I almost withheld my rec due to the overall combative tone (and I understand the history behind it) It's a shame, because fact-based analysis like this around here is too rare. It would be nice if we could get more of it, AND have it lead to thoughtful discussions rather than rekindling ongoing flame wars.

    At the very least, you made me go learn about Banquiao, of which I had been only passingly aware.  So thanks for the diary.

    •  In general, all of my diaries are extremely (3+ / 0-)
      Recommended by:
      raoul78, bryfry, Jim M


      It's my style.    I really don't feel any compunction to be nice about any of this, and the reason for that is fully expressed in my sig line.

      I'm pretty pissed off, mostly because I know about that of which I speak.

      Nuclear energy need not be perfect, it need not be risk free, nor does it need to show that it can provide everyone in the Western world with a totally comfortable conservative lifestyle to be vastly superior to everything else.

      It is absurd to discuss what is going on in the 50 mile radius of Fukushima after a severe natural disaster when in fact, 5,000 people die each day from the normal operations of fossil fuel plants.

      World Health Organization:  Deaths from Air Pollution.

      But thanks for the rec.   In the spirit of the moment, I'll return the favor.

      •  So when you say that (0+ / 0-)
        the decay of potassium-40 in the Earth's oceans represents 1.3 billion megawatts, which is roughly the power output of 4,400 nuclear power plants of average size

        you neglect the necessary qualifier if you want this analogy to work. Is that 1.3 billion megawatts per year? Are those 4,400 nukes be putting out that much every year?

        IOW, what is your time scale and are these equivalent?

        •  Joieau ! (0+ / 0-)

          Whoops- watts is already per time. Disgusted as  I may be with affectations like "39.9639987 grams" I think NN got his dimensions right. We all get these brain farts at times.

          Michael Weissman UID 197542

          by docmidwest on Wed Jul 06, 2011 at 09:23:43 PM PDT

          [ Parent ]

          •  You don't get real time watts (0+ / 0-)

            (work) from radioactive decay, and Nadir has in no way established that 1.3 billion megawatts of real time decay of potassium in the oceans is occurring every fraction of every second of every minute of every day.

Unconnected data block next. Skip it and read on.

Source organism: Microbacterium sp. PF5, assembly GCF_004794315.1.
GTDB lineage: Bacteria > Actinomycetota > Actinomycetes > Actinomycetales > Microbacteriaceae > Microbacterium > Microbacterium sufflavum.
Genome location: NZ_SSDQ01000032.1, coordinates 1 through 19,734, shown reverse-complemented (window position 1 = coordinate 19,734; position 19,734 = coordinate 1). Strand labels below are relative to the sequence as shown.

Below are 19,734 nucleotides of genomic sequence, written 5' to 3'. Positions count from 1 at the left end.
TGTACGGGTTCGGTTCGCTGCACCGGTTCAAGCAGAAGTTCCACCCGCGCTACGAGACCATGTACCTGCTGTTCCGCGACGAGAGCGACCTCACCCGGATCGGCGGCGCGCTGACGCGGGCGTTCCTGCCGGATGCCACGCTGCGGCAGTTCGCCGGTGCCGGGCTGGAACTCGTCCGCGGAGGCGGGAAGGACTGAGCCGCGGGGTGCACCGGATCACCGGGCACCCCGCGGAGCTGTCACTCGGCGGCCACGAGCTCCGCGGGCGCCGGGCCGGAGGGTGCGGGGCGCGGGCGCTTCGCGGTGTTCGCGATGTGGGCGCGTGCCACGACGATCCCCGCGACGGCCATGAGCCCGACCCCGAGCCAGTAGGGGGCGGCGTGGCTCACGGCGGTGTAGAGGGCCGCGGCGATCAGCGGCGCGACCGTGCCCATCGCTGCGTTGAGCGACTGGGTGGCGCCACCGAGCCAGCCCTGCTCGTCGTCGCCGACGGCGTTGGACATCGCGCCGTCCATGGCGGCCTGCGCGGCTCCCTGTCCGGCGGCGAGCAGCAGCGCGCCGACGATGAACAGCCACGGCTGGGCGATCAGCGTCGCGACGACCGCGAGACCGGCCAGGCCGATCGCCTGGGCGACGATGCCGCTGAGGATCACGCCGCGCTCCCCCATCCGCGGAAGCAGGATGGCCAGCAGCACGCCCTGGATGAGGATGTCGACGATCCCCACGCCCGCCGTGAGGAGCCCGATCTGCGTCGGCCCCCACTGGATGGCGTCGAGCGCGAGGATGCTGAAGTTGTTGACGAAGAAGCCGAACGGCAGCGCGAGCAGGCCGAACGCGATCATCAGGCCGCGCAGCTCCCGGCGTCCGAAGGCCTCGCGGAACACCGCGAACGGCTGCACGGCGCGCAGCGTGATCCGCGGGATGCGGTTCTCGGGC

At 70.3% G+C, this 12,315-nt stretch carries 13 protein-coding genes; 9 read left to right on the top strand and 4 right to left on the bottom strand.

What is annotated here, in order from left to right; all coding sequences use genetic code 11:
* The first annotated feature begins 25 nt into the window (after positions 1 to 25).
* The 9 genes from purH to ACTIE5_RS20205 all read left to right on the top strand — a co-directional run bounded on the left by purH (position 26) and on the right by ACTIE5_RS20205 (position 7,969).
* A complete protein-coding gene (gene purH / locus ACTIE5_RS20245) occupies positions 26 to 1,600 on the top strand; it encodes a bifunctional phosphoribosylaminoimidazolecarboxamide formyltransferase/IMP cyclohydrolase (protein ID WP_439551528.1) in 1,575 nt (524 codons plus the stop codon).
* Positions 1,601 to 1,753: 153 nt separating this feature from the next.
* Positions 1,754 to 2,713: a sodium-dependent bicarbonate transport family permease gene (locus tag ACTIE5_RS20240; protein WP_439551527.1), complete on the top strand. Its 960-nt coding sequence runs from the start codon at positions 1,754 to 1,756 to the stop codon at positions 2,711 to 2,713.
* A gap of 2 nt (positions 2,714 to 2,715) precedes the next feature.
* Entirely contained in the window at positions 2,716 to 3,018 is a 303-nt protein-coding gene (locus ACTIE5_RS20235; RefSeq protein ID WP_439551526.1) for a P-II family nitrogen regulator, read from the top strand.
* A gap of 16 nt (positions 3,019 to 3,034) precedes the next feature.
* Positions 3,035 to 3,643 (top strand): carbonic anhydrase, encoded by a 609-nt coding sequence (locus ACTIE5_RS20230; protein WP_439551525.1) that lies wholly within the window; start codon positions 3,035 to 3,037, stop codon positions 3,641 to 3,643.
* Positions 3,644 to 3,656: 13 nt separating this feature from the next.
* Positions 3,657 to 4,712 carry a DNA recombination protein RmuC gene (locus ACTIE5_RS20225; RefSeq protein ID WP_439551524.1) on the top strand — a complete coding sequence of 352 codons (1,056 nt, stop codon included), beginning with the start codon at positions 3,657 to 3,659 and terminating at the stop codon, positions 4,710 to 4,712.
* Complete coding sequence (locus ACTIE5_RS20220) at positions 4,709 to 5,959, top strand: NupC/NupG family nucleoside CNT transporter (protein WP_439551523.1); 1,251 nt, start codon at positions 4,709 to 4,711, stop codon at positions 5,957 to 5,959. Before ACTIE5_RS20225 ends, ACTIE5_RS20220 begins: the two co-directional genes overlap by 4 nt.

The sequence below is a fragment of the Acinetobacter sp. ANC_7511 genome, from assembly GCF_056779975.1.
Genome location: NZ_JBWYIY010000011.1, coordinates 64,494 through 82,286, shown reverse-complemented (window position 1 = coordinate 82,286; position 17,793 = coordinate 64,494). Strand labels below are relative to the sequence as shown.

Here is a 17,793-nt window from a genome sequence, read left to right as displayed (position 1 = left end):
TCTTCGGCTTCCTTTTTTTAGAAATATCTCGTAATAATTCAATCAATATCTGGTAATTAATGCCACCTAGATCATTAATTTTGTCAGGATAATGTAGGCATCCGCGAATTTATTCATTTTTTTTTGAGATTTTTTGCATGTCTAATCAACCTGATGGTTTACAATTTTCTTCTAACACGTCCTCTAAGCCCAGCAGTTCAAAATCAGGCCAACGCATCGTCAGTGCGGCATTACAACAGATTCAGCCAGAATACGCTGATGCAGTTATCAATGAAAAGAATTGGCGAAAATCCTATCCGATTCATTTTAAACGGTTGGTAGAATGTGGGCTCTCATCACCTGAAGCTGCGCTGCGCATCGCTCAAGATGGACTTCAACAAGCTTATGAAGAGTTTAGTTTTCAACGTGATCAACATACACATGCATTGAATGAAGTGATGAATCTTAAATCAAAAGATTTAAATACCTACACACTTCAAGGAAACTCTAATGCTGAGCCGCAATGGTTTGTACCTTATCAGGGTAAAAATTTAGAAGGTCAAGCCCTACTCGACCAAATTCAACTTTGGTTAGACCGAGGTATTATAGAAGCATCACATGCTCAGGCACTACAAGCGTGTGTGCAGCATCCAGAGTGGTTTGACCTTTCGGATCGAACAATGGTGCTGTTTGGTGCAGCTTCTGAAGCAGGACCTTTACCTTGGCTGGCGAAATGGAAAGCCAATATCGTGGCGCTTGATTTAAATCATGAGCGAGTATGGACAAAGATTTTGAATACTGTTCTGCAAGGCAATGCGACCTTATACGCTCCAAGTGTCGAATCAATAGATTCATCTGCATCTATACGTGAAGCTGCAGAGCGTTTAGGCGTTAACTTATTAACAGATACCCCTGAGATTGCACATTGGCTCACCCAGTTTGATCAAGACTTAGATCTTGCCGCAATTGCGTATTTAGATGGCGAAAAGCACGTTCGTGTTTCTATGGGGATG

But hey. If we've got billions of megawatts being generated all around us all the time, what the hell do we need nukes for? We could just plug in to the ocean - water's an excellent conductor, and it's already salt-cooled!

        •  The difference between power and energy is one (1+ / 0-)
          Recommended by:

          of the most telling sources of confusion among anti-nukes.

          Basically it tells one all one needs to know about them.

          Many of them know very, very, very, very, very little about physics, and thus make statements about "watts" in connection with wind and solar plants, where they are actually referring to "peak watts" and not continuous average power.

          Most nuclear plants in this country operate at close to 90% of capacity utilization, and thus peak power is very close to average continuous power.    

          A solar plant that reaches 1000 watts for two minutes is not the equivalent of any other kind of power plant that operates continuously.

          The capacity utilization of solar plants is very lucky to reach 15%.     I reported here the online figures for an American solar facility at the Museum of Contemporary Art in Massachusetts and showed that it was 10%

          The unit I used in referring to power from nuclear plants, and implied average power and not peak power.

          In the case of potassium, it is continuous power, since it is not possible to cause potassium-40's decay to stop.

          •  Oh, the punch line (0+ / 0-)

            is the sig line.

            Check it out. Joy is trying to sell a book that she co-authored, which was published through an author-mill, on ... (wait for it) ... health physics.

            Now, I've seen everything.

            An idealist is one who, on noticing that a rose smells better than a cabbage, concludes that it will also make better soup.
            -- H. L. Mencken

            by bryfry on Thu Jul 07, 2011 at 04:19:06 PM PDT

            [ Parent ]

            •  Busey? (1+ / 0-)
              Recommended by:

              I haven't had the occassion to encounter any of her stupidity in recent years.

              It's just as well, since she's such a twit that she makes my blood boil.

              Is she still rototilling national forests to make yuppie McMansions where she can feel all "natural?"